Want to learn about Romanian food? Looking for Romanian recipes? Read Irina Georgescu’s guide.
Irina Georgescu is a food writer who was born in Bucharest and now lives in the UK. Her book, Carpathia: Food From the Heart of Romania, is available now (£22, Frances Lincoln).
The southern reaches of the Carpathian Mountains and the Danube Delta are imposing presences in Romania’s landscape and also in the country’s history. Once within the Ottoman Empire, they mark the intersection of many cultures – notably Slavic to the south and east of the mountains, and the Austro-Hungarian to the north and west – all of which have had an impact on the region’s cuisine. This is why the familiar fragrances of dishes remind visitors that Romanian cooking is part of a collective European heritage.
Eat your way around the country and you will find generous arrangements of small plates for starters, in the Greek or Turkish style, from aubergine and butterbean dips to roast pepper salads, charcuterie and cheeses. Then there are the tangy broths, bors. Maize grows well in the climate, so polenta dominates traditional menus, from breakfast dishes to desserts, while pork is the meat of choice, enjoyed in myriad ways, from simple slanina (lardo) to hearty pork stews served with dumplings and sauerkraut in the German and Hungarian style.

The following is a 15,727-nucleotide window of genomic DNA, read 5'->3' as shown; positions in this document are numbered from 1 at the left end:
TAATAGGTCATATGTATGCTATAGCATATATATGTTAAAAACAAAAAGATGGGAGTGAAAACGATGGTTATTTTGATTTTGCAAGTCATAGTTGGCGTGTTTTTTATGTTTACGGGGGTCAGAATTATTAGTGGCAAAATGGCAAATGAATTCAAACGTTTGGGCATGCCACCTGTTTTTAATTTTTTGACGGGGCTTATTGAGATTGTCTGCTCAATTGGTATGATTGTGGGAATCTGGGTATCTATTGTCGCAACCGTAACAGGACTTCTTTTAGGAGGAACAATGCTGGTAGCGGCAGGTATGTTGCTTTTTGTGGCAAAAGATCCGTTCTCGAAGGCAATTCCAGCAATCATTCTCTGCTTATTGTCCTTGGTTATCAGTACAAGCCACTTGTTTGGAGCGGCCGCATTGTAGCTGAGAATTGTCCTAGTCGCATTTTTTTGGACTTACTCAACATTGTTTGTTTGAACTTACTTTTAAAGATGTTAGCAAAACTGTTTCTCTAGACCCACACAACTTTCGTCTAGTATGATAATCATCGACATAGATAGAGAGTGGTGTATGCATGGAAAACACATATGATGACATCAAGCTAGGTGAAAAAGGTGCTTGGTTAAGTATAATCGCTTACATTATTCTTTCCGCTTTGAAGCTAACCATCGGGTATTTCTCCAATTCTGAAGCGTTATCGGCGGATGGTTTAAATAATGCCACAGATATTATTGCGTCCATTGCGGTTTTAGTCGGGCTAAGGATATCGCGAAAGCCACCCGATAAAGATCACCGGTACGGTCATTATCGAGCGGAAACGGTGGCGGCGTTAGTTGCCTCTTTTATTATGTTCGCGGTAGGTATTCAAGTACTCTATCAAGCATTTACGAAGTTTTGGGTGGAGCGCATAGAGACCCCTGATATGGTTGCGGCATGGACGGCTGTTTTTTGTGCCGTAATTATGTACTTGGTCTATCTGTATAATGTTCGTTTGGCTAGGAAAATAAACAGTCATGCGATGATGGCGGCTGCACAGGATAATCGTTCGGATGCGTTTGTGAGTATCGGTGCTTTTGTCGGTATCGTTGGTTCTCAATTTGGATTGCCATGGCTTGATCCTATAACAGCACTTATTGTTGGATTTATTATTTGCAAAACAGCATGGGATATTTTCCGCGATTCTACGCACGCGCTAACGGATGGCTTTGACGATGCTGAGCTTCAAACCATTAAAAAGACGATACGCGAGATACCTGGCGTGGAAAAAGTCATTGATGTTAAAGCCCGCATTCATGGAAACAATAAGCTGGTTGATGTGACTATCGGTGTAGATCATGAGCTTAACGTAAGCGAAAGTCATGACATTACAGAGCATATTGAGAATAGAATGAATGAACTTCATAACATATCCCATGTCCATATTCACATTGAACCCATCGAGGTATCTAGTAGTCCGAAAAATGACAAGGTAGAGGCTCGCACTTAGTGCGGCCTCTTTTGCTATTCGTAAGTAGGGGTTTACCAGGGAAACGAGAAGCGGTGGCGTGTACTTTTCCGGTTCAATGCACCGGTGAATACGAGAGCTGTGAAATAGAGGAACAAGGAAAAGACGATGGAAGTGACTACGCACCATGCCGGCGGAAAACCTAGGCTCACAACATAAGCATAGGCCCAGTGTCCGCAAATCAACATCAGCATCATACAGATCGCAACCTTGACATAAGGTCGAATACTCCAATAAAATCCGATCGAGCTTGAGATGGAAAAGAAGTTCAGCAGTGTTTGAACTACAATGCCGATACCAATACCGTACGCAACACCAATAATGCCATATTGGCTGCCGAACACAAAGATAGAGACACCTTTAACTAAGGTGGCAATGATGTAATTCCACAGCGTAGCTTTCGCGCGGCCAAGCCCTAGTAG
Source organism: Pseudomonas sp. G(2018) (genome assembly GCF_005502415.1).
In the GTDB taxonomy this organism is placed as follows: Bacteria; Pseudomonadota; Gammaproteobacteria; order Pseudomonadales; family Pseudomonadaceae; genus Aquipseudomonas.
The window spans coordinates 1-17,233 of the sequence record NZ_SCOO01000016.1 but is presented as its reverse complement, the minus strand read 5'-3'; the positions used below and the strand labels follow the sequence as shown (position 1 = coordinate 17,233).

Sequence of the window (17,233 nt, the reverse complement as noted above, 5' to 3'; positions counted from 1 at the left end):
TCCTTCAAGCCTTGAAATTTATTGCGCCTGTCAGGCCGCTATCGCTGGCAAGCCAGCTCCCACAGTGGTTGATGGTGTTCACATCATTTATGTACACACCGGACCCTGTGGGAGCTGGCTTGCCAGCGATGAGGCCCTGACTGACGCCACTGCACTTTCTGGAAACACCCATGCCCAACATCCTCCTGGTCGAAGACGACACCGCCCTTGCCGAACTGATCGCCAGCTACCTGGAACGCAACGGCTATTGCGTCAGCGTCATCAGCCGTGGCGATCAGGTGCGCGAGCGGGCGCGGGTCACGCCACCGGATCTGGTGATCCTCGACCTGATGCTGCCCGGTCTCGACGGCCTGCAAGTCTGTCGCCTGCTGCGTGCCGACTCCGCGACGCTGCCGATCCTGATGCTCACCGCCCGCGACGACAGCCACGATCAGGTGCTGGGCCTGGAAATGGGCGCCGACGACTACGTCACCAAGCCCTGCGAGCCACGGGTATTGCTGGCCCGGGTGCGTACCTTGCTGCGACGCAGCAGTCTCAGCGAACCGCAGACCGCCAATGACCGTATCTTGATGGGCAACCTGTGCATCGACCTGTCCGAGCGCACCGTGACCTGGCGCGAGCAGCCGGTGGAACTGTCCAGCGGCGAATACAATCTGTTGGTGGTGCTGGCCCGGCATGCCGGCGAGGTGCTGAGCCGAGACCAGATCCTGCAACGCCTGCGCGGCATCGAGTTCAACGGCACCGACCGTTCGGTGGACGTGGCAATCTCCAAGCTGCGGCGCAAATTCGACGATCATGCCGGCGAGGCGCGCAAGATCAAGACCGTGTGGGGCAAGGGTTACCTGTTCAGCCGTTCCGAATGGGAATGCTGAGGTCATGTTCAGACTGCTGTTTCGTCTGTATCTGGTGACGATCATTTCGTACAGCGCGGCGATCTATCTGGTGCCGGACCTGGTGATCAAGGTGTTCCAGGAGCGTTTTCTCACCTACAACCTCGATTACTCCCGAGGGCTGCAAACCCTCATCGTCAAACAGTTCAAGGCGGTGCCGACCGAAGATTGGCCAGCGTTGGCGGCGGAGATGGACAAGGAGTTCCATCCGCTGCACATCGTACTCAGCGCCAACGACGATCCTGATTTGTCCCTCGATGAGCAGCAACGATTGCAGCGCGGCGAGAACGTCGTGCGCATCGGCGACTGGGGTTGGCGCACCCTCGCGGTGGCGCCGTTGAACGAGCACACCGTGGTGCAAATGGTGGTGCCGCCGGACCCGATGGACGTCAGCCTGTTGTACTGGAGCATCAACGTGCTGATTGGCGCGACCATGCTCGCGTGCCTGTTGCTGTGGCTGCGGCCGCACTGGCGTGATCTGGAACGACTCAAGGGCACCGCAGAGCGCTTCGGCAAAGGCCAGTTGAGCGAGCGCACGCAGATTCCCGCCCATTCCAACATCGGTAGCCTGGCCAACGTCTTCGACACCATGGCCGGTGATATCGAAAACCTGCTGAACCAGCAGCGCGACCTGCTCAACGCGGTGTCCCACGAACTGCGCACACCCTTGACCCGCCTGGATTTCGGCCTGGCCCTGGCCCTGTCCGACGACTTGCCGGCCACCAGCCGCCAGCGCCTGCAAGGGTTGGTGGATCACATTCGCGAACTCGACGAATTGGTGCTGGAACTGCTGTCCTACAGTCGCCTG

Soured cream is ubiquitous, used not only as a topping to polenta, broths and stews but also as an ingredient in pastries and cakes. Apples, apricots, quince and plums are eaten fresh, or cold-smoked to be added to savoury casseroles, while caraway, paprika, garlic, winter savory and lovage are commonly used. It is in baking and cake-making that the country’s kitchens really excel, though. Here, old Byzantium’s baklavas, cataifs and filo pastries coexist happily with the layered desserts of Vienna and Budapest.
Eating out in Romania isn’t just about food. It is fashionable to enjoy traditional music played by performers in regional costumes alongside a meal at a restaurant – an immersive experience that gives the visitor a taste of the country’s true identity.
What to eat in Romania
Meaning ‘littles’ these meaty, garlicky, juicy, melt-in-the-mouth meat rolls are a Romanian street-food staple.
The magnificent Hungarian layered cake, made with luscious chocolate ganache and caramel, is perennially popular in Romanian patisseries.
This cheesecake, encased in a rich, braided brioche bread, is made only at Easter.
Made from fermented wheat, cornmeal and herbs, this tangy ingredient is added to meat or vegetable broths for its sweet and sour flavour.
Delicious laced with red onion and fennel seeds, this is always served with a side dish of chargrilled pepper salad drizzled with garlic vinaigrette.
Find recipes for the above dishes in Irena’s cookbook, Carpathia: Food From the Heart of Romania (£22, Frances Lincoln). Photographs by Jamie Orlando Smith